The recent controversy over the black-and-white houses occupied by Singapore’s Cabinet Ministers K Shanmugam and Vivian Balakrishnan warrants a closer look at the living conditions within these properties.
In the wake of the public outcry over the news, supporters of the ministers have attempted to diffuse the situation with several narratives.
They argue that the ministers can easily afford the rental of the houses on their ministerial salaries, suggesting that they’re doing the government a favour by occupying these estates that have been vacant for years.
They assert that proper procedures were adhered to, despite the potential conflict of interest of the Minister of Law bidding on properties managed by the Singapore Land Authority (SLA), which falls under his jurisdiction.
Recently, they propose that these black-and-white houses the ministers are living in are in poor condition, attempting to shift the narrative away from any suggestion of luxury or privilege.
In one such post by Kuik Yishen, it is said that Black and White houses managed by the SLA often remain vacant for long periods because the pool of potential renters is niche.
These houses, built between 1920 and 1940, lack modern amenities such as air conditioning, hot water, cabinets, and appliances. The land on which the houses are situated cannot be altered or expanded, making traditional valuation methods irrelevant.
The lack of facilities, limited security, and public access also contribute to these houses typically renting for lower prices compared to comparable condos or houses, notes Kuik.
But far from being a humble abode, 26 Ridout Road, previously occupied by Biscuit Baron, Rajan Pillai, was once characterized in a 1995 New Paper report as a veritable palace.
The report painted a vivid picture of the house’s splendid interior, highlighting plush Persian carpets and woven Indian rugs warming the preserved tiled floors of the reception hall and dining room.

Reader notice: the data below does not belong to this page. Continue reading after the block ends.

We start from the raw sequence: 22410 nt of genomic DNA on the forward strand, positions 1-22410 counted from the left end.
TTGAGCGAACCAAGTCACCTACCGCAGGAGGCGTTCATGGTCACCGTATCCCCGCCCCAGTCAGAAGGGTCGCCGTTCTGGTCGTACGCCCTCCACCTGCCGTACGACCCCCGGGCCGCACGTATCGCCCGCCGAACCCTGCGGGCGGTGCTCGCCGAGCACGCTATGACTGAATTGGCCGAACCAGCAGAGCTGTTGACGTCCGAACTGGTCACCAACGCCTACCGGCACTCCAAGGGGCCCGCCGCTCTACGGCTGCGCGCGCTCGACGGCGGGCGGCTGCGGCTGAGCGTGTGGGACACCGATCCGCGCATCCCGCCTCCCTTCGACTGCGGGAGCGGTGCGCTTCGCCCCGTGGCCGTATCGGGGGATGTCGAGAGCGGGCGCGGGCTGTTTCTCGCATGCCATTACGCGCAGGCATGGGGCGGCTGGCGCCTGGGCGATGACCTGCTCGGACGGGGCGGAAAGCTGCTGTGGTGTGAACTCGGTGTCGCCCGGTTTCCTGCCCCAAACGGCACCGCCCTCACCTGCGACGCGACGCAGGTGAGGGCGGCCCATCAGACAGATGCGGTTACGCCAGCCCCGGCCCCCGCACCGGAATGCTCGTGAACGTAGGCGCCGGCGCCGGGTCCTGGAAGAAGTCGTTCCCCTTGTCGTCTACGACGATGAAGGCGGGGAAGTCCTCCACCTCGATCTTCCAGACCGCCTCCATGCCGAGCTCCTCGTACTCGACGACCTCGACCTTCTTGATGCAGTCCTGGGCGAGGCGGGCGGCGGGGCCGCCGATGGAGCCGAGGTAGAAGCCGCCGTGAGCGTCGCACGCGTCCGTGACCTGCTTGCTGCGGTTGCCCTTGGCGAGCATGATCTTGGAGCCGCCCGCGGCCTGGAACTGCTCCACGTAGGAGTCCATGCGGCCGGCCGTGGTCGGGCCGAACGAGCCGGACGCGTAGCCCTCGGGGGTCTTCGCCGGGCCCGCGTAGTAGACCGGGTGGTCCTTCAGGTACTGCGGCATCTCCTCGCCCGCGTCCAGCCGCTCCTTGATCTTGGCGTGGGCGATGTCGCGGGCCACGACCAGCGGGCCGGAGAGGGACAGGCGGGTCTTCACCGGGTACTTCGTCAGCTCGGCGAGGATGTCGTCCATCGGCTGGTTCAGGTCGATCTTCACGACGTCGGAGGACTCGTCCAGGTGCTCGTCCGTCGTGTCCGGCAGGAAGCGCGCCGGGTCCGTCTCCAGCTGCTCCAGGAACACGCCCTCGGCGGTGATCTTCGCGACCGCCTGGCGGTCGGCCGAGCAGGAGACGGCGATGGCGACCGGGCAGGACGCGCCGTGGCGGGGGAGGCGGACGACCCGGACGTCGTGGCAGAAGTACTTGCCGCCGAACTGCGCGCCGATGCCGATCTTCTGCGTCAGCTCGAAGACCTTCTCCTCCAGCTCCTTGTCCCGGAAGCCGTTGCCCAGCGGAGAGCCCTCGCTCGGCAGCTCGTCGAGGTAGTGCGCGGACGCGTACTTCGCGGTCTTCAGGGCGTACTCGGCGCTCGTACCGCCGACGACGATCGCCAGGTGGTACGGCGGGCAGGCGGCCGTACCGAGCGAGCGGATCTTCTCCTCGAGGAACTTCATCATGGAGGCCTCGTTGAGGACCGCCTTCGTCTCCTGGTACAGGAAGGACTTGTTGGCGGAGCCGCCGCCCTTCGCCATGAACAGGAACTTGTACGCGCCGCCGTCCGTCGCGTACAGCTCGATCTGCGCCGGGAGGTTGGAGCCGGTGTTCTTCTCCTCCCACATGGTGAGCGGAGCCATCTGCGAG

The polished hardwood floors in the living areas added a touch of grandeur, complemented by a four-tiered chandelier hanging from the domed ceiling in the second-story reception lobby and at least two other chandeliers sparkling in the reception hall and the dining room.
Although it is uncertain if the luxurious carpets and rugs were confiscated by the Commercial Affairs Department (CAD) – which Mr Shanmugam oversees – for investigations against Mr Pillai, it is probable that the intrinsic grandeur of the house, epitomized by elements like the chandeliers, remains intact.
Despite Kuik’s claim that tenants of black-and-white houses are responsible for their maintenance and restoration, reports from The Online Citizen Asia (TOC) indicate that the upkeep of 26 Ridout Road seems to have been managed by the Singapore Land Authority (SLA).
Adding to the intrigue are the luxurious additions to the property, including a grand swimming pool, a security booth manned by the minister’s security detail, a roundabout, and a car park shelter – most of which do not have written approval from the Urban Development Authority.
The SLA’s involvement in these enhancements further complicates the situation. Are public resources being appropriated to provide private comforts for the ministers? Why is the SLA acting as a developer for a private tenant?
This apparent departure from the norm contradicts Kuik’s portrayal of these houses as modest residences.
Furthermore, the significant vegetation clearance in the Tree Conservation Area within the two estates following the Ministers’ move-in prompts serious environmental and procedural concerns.
The removal of mature trees – if any, absent any immediate threat to property or life, typically requires stringent permission protocols. Who authorized this clearance? Was due process observed?
The grandeur of the estate, the SLA’s role in its maintenance and upgrades, and the extensive tree clearance all contrast starkly with the humble image Kuik attempts to project for these black-and-white houses.
Moreover, while Kuik proposes that Mr Shanmugam’s unit would have likely been rented in the range of S$20,000 to S$35,000, one should ponder about the “cheap” monthly rental of S$30,000 for an estate encompassing a 300,000 sq ft land area. It’s noteworthy that a mere few minutes’ walk away, owners are asking for S$80,000 for just 15,000 sq ft of land.
Remember how the PAP Ministers had repeatedly asserted in parliament during the debate on public housing policies that paying anything less than the market price for state land is tantamount to a raid on the reserve.
Additionally, it should be asked whether the two Ministers own private properties of their own and if they are renting them out, potentially benefiting from the difference between the rents while utilizing state resources for their personal comfort and luxury.
It is crucial that a thorough, independent investigation be conducted to clarify these issues and to ensure that public trust in Singapore’s governance remains strong and untarnished.